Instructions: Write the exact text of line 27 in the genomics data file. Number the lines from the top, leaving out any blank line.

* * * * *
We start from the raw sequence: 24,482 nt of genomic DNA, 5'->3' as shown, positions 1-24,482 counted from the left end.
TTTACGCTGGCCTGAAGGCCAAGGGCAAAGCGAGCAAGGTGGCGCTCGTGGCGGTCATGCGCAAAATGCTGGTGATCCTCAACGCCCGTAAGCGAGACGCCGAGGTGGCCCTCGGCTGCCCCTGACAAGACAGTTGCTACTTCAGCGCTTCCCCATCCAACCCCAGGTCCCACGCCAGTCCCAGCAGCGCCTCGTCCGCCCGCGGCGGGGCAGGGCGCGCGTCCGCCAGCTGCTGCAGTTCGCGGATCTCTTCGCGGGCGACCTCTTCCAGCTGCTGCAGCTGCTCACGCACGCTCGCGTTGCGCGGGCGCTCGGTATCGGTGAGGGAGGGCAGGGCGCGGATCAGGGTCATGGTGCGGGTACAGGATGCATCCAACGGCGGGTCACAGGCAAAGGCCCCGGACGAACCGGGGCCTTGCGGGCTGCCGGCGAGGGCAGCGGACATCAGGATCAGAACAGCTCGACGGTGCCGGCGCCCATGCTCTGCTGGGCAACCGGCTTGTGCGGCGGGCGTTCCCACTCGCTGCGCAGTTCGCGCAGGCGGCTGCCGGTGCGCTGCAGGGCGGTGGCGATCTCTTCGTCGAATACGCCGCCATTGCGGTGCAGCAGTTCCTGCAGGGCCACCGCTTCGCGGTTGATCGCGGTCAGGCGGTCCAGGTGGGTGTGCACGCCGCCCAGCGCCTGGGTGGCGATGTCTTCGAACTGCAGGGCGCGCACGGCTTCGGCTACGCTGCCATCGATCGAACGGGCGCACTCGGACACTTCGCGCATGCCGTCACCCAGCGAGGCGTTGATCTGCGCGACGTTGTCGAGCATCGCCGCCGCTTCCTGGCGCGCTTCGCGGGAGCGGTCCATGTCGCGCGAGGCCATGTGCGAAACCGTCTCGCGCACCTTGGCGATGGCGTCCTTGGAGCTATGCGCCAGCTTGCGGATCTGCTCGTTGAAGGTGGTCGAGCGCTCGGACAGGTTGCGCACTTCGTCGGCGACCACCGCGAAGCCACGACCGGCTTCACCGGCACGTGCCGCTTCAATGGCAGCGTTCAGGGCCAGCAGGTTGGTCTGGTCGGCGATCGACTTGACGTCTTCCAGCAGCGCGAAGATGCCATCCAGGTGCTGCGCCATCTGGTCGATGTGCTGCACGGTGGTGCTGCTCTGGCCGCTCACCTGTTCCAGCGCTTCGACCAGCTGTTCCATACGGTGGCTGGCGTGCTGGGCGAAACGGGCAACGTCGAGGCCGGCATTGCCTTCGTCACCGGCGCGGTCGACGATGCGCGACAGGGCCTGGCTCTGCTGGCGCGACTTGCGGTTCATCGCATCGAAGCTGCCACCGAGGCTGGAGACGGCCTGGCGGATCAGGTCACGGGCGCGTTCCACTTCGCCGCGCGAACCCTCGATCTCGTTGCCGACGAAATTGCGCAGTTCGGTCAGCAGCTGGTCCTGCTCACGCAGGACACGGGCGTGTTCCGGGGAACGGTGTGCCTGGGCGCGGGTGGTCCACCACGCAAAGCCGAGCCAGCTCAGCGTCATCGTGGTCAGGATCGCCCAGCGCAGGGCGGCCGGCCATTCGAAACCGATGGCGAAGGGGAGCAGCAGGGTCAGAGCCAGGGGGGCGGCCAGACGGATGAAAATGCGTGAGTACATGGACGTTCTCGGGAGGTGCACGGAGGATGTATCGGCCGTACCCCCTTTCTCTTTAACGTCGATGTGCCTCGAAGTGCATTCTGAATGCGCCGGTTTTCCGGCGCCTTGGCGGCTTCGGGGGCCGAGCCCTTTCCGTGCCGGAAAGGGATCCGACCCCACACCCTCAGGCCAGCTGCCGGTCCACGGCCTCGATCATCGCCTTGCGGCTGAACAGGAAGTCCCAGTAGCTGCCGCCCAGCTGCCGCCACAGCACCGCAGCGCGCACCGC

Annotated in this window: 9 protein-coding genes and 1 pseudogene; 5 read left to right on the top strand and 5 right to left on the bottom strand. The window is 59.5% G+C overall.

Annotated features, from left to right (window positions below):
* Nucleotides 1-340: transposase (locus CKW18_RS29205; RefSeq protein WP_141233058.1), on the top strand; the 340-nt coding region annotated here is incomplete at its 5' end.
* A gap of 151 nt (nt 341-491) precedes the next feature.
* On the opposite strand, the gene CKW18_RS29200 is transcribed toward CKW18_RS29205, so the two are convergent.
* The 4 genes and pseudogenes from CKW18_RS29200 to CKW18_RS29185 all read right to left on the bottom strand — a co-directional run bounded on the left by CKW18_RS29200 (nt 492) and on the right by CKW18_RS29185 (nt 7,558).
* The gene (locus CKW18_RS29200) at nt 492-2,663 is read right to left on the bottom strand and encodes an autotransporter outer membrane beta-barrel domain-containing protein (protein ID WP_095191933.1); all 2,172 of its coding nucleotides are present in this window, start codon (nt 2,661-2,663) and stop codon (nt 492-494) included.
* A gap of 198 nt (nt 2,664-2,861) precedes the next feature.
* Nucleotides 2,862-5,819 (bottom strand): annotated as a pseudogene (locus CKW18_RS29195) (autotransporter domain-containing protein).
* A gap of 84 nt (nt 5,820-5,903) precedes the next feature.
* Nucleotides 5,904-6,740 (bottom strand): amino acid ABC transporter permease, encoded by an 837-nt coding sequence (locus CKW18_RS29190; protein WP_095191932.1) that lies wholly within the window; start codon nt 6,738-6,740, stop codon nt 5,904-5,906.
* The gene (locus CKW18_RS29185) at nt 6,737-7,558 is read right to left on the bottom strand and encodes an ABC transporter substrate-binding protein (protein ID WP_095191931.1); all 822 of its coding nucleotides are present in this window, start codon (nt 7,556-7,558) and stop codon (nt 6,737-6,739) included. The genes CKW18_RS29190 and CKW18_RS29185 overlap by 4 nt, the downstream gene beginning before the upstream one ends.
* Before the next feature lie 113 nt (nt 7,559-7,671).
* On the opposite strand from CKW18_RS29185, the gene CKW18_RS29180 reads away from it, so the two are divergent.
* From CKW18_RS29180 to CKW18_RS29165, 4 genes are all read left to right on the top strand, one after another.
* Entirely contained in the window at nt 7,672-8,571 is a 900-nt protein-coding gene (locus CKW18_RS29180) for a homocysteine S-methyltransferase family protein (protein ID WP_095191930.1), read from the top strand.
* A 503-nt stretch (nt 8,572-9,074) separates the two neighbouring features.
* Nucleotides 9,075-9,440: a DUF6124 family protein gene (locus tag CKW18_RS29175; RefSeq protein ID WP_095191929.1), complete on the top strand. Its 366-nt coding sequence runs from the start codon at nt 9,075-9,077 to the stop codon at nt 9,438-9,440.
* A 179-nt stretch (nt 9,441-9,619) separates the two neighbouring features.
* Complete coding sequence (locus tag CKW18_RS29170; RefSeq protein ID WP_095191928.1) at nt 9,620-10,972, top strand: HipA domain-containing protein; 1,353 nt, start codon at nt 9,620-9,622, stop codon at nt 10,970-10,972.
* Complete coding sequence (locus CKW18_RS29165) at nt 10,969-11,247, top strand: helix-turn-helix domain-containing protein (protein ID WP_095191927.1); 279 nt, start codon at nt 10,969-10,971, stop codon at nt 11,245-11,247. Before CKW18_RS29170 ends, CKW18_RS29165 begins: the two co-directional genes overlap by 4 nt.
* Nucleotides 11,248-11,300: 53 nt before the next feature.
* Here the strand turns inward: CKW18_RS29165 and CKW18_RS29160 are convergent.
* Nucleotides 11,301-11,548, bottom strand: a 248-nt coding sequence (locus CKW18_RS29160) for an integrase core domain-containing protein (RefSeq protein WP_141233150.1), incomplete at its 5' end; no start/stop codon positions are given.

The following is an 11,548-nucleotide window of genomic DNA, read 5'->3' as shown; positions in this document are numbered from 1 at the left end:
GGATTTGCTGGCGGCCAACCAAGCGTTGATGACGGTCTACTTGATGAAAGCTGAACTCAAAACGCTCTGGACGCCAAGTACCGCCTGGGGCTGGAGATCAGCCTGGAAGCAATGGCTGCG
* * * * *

The following is an 11,548-nucleotide window of genomic DNA, read 5'->3' as shown; positions in this document are numbered from 1 at the left end: